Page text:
5. FarePlay

    Ari, cool. Things haven’t changed all that much since I managed club bands.

    Reply
  6. Anonymous

    sounds a wee bit pretentious…

    A musician not willing to listen through laptop speakers or a smarthphone speaker or anything else their CUSTOMERS listen through is simply not a true professional and perhaps thinks they are a bit more special then they are, again, super duper pretentious…

    Without knowing how your music will and does translate on those and all speakers shows a total lack of professionalism and care for the art and the music and is a disservice to their fans and customers…

    Reply
    • Versus

      Is being “professional” supposed to a term of approval or disdain? I can never tell.

      Pretentiousness = the nature of being human.
      Anyone with an opinion, aspiration, goal, or dream is “pretentious”, i.e. trying to be something they are not. So being pretentious is a good thing (assuming the goal is a good one).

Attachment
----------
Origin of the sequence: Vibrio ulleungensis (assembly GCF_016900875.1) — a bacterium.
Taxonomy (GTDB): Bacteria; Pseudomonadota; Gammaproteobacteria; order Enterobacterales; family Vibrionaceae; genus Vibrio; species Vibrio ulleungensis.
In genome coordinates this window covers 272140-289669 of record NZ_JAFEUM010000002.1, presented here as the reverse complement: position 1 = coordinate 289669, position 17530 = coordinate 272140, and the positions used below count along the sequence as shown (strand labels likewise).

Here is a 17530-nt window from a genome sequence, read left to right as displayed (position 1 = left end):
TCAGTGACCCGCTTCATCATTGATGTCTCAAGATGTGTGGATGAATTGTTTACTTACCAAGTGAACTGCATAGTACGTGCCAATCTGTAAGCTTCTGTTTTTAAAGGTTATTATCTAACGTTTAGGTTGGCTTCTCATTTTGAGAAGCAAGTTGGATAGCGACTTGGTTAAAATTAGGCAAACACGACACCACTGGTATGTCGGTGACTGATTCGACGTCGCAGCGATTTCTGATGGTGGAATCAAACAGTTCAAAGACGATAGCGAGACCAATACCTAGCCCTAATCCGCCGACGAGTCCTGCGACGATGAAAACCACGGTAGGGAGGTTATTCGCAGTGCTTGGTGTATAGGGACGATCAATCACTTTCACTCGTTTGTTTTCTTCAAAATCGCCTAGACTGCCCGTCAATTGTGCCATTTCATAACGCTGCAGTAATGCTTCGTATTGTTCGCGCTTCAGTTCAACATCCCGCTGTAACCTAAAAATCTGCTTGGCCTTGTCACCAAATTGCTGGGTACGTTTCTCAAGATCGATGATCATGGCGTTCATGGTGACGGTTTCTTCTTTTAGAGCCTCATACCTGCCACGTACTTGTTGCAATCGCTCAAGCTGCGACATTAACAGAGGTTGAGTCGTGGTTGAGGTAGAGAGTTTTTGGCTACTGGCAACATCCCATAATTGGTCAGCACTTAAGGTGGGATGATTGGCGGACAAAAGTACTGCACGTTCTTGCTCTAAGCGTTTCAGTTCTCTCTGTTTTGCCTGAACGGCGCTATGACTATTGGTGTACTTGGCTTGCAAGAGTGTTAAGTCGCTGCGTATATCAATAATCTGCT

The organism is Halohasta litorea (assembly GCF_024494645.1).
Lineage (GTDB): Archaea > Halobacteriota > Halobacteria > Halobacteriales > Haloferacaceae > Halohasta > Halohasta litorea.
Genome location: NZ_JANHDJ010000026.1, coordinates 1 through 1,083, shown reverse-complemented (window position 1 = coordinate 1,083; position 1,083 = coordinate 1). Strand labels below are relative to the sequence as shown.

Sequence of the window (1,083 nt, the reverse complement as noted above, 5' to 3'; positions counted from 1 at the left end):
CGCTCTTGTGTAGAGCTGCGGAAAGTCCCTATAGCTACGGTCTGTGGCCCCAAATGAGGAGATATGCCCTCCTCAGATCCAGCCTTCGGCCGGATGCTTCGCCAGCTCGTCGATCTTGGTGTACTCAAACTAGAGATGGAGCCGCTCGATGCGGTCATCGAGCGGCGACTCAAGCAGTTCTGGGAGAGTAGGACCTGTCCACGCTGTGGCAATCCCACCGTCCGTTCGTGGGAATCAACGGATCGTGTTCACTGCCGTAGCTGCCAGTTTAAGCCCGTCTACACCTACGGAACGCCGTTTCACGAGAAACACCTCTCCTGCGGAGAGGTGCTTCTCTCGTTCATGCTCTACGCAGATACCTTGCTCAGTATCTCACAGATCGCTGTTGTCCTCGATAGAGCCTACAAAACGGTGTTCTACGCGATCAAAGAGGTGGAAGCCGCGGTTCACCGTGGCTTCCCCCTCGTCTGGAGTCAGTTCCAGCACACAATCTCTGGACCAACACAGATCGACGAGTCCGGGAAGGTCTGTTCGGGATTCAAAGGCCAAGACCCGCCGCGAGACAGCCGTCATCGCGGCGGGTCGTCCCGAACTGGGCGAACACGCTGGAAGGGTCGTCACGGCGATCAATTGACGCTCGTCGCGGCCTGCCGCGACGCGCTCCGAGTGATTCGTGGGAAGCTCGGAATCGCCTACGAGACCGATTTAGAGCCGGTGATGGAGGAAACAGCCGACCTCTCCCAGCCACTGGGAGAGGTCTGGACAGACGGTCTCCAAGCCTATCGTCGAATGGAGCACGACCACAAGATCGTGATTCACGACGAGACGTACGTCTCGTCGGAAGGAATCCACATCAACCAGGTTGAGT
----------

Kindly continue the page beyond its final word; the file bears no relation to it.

Reply
      • GGG

        Pretty sure the word pretentious exists for the sole purpose of being pejorative.

        Reply
    • Mr. Producer

      Dear Anonymous. I think you missed the point about musos NOT listening to music via little iPhone speakers (or whatever). It’s not being elitist at all – during the mixing process of any recorded music, the engineer listens to the “product” on a variety of speakers ranging from high end to absolutely awful. Musicians who put their heart and soul into creating music simply have too much respect for the effort involved to simply listen through any medium which does not do some justice to the finished product. You wouldn’t look at the Mona Lisa through a red filter – in a room lit by one candle!

      Reply
  7. P

    Pretty solid list. I would add #11) Don’t think we don’t like you or value your friendship if we can’t hang out for weeks at a time. We’re busy. Especially if we have to work 40-50 hours in a day job ON TOP of doing our music thing. Rehearsals, songwriting, production, and personal practice eat up a lot of time. And when we do see you, if it appears that we’re going to fall asleep at any given moment.. that is normal. We’ve skipped many hours of sleep over the past few days, weeks, years, and decades.